Puppy Pads from DryPaws have a unique three-layer design that eliminates leaking, odour, and tracking of canine waste. It's tough, machine-washable, and ready to take on whatever your pet can throw at it. So give your pet the freedom to sit with you whenever and wherever you choose!
My Success Schedule & Secrets for 6 Month Old Puppy Training
We assume that you created the 6 month old puppy schedule. But how to make the most of it?
What's the secret to potty training a dog with ease? Consistency! I can't emphasise this enough. When it comes to dog training, consistency is essential. Having a schedule and keeping track of everything is important— not in your head, but on paper, computer, or even your phone.
When it comes to teaching your dog this new behaviour, there are no shortcuts, and organisation will be crucial. You should track how often you go for walks, how long they last, and even if you have any accidents, as this can help you spot a pattern.
Keep A Routine:
Your new best friend is sticking to a schedule. Feeding your dog at the same time every day will help them stick to a routine. (Keep in mind that they may require two to three meals per day.) I recommend taking a walk shortly after waking up from a nap and 10-30 minutes after eating, drinking, or engaging in any other strenuous activity. Keep a sharp eye out! What goes in must come out, so keep an eye on your food and drink intake. This also goes with old dog potty training.
Understand Your Puppy:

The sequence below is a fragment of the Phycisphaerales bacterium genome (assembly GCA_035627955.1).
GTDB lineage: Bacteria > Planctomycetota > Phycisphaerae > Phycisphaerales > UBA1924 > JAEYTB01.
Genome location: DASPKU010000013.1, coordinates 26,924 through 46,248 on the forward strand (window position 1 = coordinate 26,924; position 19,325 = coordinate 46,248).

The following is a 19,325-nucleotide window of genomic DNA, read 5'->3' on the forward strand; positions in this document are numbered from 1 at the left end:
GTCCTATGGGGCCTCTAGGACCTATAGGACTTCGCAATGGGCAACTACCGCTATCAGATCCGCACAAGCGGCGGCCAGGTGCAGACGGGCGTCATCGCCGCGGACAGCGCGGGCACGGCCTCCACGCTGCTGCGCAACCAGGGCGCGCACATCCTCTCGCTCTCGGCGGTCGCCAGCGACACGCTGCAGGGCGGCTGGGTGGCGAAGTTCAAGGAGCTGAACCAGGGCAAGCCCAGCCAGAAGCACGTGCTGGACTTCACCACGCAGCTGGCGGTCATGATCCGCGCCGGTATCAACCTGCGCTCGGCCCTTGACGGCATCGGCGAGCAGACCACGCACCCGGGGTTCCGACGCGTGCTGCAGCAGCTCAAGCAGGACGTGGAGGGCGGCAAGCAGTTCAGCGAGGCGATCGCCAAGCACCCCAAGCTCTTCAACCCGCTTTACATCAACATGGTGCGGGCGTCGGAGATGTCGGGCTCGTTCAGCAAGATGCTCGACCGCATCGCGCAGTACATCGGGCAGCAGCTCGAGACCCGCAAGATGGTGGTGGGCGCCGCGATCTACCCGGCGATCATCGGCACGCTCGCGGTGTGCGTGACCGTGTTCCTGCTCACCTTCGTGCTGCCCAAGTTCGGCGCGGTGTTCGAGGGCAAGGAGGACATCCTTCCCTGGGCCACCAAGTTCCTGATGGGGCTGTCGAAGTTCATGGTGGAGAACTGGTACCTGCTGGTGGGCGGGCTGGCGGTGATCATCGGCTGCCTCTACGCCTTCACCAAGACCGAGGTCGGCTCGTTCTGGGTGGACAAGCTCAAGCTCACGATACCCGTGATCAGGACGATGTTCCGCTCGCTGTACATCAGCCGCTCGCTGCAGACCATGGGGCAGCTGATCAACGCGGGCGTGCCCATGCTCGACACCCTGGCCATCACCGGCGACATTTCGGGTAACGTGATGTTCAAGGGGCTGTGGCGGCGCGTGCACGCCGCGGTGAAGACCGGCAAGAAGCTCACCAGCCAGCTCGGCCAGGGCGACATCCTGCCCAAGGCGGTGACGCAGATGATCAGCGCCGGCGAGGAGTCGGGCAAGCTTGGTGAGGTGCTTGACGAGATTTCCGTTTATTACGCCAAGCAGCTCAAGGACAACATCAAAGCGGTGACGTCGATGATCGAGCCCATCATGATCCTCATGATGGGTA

Too many owners leave their puppies outside and "expect" them to go potty, but instead, the puppy chases and plays with a butterfly or a leaf, then returns inside and needs to go pee!
Alternatively, he may begin to go pee but become distracted by a noise or something that visually floats by, causing him to interrupt his flow to investigate. But, again, as the owner, you must be present to know that he was probably not through with what he was doing and may want additional prodding to complete it.
Would my puppy have accidents if I left him outside alone and didn't follow him around and then gave him entry to my house? He certainly would!
Ring The Bell:
The next step is to ring the bell! You must progress from one stage to the next, cleaning up the rare mess and bringing your puppy outside (i.e., changing diapers every few hours). It's now time to attach the bells to the doorknob and begin the ringing behaviour, so he can alert you when he needs to go outside. You can follow this step if you want to do old dog potty training.
Do Not Yell. Ever.
Never yell at your puppy; yelling can set him back and scare him! You wouldn't expect to bring a baby home from the hospital without any mishaps. And, as parents of toddlers know, children have good and bad days; how can we expect our pets to be perfect? But, on the other hand, do not punish him either. He'll be frightened of you and will avoid you all the time. You don't want that, do you?